Corsair H70 Reviewccokeman - August 29, 2010
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Stripped down to its bare bones, the Corsair H70 at first glance looks like many of the pre-assembled and pre-filled liquid cooling solutions on the market today. You have the pump assembly, non permeable liquid lines and a radiator. Simple right? When you put it in those terms yes. But when you dig deeper, you get a feeling that something is different. The radiator is larger and the pump/coldplate assembly has a much lower profile than even the CoolIT ECO. The H70 looks like it is based off of the Asetek 570LC liquid cooling system.
The radiator is a step up from the one used on the H50. Total dimensions are close on both height and width but where it is significantly larger is in the thickness. At 50mm, it is twice as thick as the one used on the H50. With this increase in size, you get an increase in the total surface area. This increased surface area (and now larger internal volume of coolant) leads to a higher heat dissipation capacity that can result in lower temperatures under load. Also, if you are into water cooling you know that mixing metals usually leads to bad things in the long-term due to galvanic corrosion. The radiator here is made of aluminum which is lighter and more efficient at transferring heat than a copper/brass radiator. The coldplate is made of copper so you end up with two dissimilar metals in the loop. However, with a warranty of 24 months you have the expectation that you will not have problems for at least that long or longer. That's long enough for CPU socket changes to render your system obsolete and move on up to the next greatest thing.
The pump/coldplate/reservoir is a low profile design that offers the ability to fit into smaller spaces than a large air cooling solution and comes with performance to match the best full-size air heat sinks on the market. This lower profile design does not come with the weight penalty associated with the large air cooled thermal solutions giving you some piece of mind if you transport your rig around on a regular basis. The inlet fittings come out the side of the reservoir and swivel both left and right. The coldplate has an application of thermal paste already applied so you don't have to worry about getting the correct application if you just use the "blob and go" method of TIM application. The pump assembly is controlled via a three pin power connection that can go either on the motherboard's CPU fan header or to a three pin to four pin wire adapter. The attachment method is visible in this set of pictures. The hold-down mechanism uses a series of notches in the retention ring that lock into place on the H70 when you tighten it down.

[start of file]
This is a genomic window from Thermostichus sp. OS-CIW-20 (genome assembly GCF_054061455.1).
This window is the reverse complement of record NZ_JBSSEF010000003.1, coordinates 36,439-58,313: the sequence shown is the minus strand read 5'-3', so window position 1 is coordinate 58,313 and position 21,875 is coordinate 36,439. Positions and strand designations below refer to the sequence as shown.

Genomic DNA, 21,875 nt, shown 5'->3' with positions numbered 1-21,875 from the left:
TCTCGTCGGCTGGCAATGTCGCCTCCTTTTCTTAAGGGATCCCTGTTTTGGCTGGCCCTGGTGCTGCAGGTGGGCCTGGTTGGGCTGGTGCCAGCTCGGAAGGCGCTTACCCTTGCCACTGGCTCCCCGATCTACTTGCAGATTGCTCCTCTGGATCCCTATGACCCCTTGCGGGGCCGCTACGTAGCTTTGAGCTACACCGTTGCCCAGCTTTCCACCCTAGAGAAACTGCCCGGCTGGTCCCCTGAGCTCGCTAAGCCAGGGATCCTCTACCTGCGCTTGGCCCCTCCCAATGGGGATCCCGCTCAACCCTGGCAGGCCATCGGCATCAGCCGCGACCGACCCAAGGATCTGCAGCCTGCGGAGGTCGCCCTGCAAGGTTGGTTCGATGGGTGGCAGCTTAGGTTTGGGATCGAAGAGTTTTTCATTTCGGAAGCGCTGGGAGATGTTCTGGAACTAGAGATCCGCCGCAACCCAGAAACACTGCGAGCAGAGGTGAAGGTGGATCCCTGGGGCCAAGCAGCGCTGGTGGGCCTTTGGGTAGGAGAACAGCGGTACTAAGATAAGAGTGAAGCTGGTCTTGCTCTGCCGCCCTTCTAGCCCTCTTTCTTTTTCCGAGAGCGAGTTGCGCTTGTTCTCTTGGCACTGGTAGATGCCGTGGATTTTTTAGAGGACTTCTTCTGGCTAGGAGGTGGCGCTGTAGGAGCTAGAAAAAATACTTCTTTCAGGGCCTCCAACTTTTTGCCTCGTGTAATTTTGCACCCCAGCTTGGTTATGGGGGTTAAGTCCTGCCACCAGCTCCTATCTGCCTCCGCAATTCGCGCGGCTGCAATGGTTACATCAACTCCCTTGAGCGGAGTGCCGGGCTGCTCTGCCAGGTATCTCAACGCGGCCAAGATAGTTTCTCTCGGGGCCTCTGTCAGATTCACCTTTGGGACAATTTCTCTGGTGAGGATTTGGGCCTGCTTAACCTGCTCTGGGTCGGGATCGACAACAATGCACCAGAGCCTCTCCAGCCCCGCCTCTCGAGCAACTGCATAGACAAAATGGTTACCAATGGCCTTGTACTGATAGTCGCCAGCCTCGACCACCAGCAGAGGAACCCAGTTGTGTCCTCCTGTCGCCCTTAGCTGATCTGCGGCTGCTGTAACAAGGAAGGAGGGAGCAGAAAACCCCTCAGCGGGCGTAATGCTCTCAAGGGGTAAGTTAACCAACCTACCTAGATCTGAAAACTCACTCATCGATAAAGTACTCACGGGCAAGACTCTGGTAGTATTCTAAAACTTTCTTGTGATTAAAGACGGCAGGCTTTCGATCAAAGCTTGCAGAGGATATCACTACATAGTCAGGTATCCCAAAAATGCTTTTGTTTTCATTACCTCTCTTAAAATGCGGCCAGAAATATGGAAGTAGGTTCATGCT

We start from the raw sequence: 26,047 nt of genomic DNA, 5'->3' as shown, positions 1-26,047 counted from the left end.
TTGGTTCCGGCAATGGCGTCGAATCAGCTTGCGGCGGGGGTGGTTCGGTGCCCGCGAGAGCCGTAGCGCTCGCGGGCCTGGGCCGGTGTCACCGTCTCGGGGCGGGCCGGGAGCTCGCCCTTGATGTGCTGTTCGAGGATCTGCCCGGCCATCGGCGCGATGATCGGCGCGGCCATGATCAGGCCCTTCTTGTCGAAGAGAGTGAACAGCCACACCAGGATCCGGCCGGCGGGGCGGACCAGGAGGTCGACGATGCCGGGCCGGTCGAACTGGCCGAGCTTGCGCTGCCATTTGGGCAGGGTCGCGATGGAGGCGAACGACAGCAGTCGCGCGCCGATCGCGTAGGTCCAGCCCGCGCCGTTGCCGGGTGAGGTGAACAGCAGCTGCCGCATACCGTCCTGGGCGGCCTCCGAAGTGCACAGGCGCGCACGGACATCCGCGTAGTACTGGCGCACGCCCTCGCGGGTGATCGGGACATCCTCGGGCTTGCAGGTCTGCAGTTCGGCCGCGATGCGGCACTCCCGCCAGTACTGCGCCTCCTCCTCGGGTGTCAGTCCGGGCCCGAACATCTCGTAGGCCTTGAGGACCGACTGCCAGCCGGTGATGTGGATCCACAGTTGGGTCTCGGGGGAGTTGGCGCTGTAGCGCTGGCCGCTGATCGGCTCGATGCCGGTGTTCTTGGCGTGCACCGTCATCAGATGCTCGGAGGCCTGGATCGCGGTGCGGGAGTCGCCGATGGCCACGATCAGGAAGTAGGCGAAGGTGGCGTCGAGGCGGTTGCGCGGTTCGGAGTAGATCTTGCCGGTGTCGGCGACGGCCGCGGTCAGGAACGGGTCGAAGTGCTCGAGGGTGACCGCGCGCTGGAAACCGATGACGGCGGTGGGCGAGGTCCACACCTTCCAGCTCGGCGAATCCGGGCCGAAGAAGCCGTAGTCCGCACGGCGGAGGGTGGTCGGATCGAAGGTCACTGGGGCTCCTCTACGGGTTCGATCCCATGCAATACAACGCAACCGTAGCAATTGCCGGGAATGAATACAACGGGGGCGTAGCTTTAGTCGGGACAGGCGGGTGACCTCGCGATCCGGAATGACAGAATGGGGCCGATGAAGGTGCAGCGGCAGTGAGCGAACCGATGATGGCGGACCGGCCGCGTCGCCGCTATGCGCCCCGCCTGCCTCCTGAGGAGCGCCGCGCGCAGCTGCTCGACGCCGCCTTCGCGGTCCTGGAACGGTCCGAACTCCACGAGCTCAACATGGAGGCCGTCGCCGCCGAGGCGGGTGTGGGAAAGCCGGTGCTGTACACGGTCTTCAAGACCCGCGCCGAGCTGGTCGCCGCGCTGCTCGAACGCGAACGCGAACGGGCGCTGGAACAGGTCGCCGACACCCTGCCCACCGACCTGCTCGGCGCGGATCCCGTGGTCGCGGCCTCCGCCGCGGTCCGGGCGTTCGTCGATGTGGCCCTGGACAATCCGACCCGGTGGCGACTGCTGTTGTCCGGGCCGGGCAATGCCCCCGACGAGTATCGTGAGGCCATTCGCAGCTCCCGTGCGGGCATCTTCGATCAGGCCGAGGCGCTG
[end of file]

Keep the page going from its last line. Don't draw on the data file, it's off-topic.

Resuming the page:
The use of fittings that swivel is a huge improvement over the tubing attachment method used on the Corsair H50. This means pretty much any combination of case and cooler can be accommodated so you do not end up with a kink in the non-permeable tubing or having any undue pressure on the motherboard or socket. Swivel to the left or right to fit the H70 into place.
The fans used by Corsair are 120mm x 25mm fans that run between 2000 RPM and 1600 RPM depending on whether you have used the included inline resistors or not. At 2000 RPM, the fans push just over 62CFM of air at 31.5 dBA. Static pressure is what helps the fans push airflow through a radiator. The included fans specifications show that the fans used have 1.8 to 2.3mm H2O worth of static pressure, higher than the Noctua NF-P12 fans used on the NH-U12P SE2. But that added static pressure and fan speed means the noise penalty is greater. When you knock the fans down to 1600 RPM with the supplied adapters, the airflow drops to 50.35 CFM, still pretty decent.
When you put the H70 and H50 Hydro series cooling solutions side by side the differences between the two are pretty easy to see. The tubing on the H70 is much shorter than the tubing on the H50 meaning an easier installation. The radiator looks to be pretty close to twice as thick, offering more surface area and liquid capacity.
The pump assembly is an area where the differences are also easy to spot. The pump/heat exchanger on the H70 is literally half the height of the pump on the H50. What this does is again give you more flexibility in the installation. The added depth of the H70 radiator with its two 120mm fans makes this a necessary change. The wiring to power the pump is another area of change. The H50 has a braided covering on the power supply wiring making it the more attractive wiring package. The surface prep on both heat exchangers is fairly coarse but it is flat.
Once installed in the system, you can see just how much room the radiator and dual fans take up in a full tower chassis. You can orient the H70 one of two ways. Taking the air in the case and pushing it out or pulling in air from outside the case and exhausting inwards. The exhaust-out solution dumps the heat load out of the case at the cost of using warmer case air to cool the radiator. The preferred solution from Corsair is to use the cooler from outside the case. The down side to this is you need to reconfigure the case airflow to compensate for this heat dump into the case. Perhaps by installing one or more top exhaust fans.
Let's see if the H70 can unseat the current king of the hill, the NH-D14.